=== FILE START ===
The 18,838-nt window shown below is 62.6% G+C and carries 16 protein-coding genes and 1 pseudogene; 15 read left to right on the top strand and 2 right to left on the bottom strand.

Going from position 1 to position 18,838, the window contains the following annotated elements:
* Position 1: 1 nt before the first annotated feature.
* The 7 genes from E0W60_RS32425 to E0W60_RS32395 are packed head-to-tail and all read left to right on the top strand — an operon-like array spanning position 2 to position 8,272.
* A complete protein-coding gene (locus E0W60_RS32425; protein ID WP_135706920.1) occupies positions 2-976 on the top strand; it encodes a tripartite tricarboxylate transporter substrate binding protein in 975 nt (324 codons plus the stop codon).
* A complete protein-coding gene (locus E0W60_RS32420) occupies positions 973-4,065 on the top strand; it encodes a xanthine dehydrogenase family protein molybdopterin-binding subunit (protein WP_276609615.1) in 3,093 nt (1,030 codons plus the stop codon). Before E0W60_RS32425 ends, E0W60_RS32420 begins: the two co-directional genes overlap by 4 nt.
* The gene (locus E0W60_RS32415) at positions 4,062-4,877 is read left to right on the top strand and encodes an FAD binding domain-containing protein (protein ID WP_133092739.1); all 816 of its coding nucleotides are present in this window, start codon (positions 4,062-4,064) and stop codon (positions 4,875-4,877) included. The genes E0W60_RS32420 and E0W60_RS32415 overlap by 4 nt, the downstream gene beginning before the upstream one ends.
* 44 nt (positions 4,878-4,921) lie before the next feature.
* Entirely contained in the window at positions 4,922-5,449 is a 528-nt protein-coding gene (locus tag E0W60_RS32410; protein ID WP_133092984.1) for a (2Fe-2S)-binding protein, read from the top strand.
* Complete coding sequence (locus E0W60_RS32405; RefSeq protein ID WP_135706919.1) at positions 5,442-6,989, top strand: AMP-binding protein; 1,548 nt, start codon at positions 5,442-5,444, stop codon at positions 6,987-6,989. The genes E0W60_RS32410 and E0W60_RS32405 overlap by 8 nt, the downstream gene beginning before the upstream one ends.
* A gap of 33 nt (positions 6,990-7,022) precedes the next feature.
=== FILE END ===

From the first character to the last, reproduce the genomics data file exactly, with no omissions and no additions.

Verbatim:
The 18,838-nt window shown below is 62.6% G+C and carries 16 protein-coding genes and 1 pseudogene; 15 read left to right on the top strand and 2 right to left on the bottom strand.

Going from position 1 to position 18,838, the window contains the following annotated elements:
* Position 1: 1 nt before the first annotated feature.
* The 7 genes from E0W60_RS32425 to E0W60_RS32395 are packed head-to-tail and all read left to right on the top strand — an operon-like array spanning position 2 to position 8,272.
* A complete protein-coding gene (locus E0W60_RS32425; protein ID WP_135706920.1) occupies positions 2-976 on the top strand; it encodes a tripartite tricarboxylate transporter substrate binding protein in 975 nt (324 codons plus the stop codon).
* A complete protein-coding gene (locus E0W60_RS32420) occupies positions 973-4,065 on the top strand; it encodes a xanthine dehydrogenase family protein molybdopterin-binding subunit (protein WP_276609615.1) in 3,093 nt (1,030 codons plus the stop codon). Before E0W60_RS32425 ends, E0W60_RS32420 begins: the two co-directional genes overlap by 4 nt.
* The gene (locus E0W60_RS32415) at positions 4,062-4,877 is read left to right on the top strand and encodes an FAD binding domain-containing protein (protein ID WP_133092739.1); all 816 of its coding nucleotides are present in this window, start codon (positions 4,062-4,064) and stop codon (positions 4,875-4,877) included. The genes E0W60_RS32420 and E0W60_RS32415 overlap by 4 nt, the downstream gene beginning before the upstream one ends.
* 44 nt (positions 4,878-4,921) lie before the next feature.
* Entirely contained in the window at positions 4,922-5,449 is a 528-nt protein-coding gene (locus tag E0W60_RS32410; protein ID WP_133092984.1) for a (2Fe-2S)-binding protein, read from the top strand.
* Complete coding sequence (locus E0W60_RS32405; RefSeq protein ID WP_135706919.1) at positions 5,442-6,989, top strand: AMP-binding protein; 1,548 nt, start codon at positions 5,442-5,444, stop codon at positions 6,987-6,989. The genes E0W60_RS32410 and E0W60_RS32405 overlap by 8 nt, the downstream gene beginning before the upstream one ends.
* A gap of 33 nt (positions 6,990-7,022) precedes the next feature.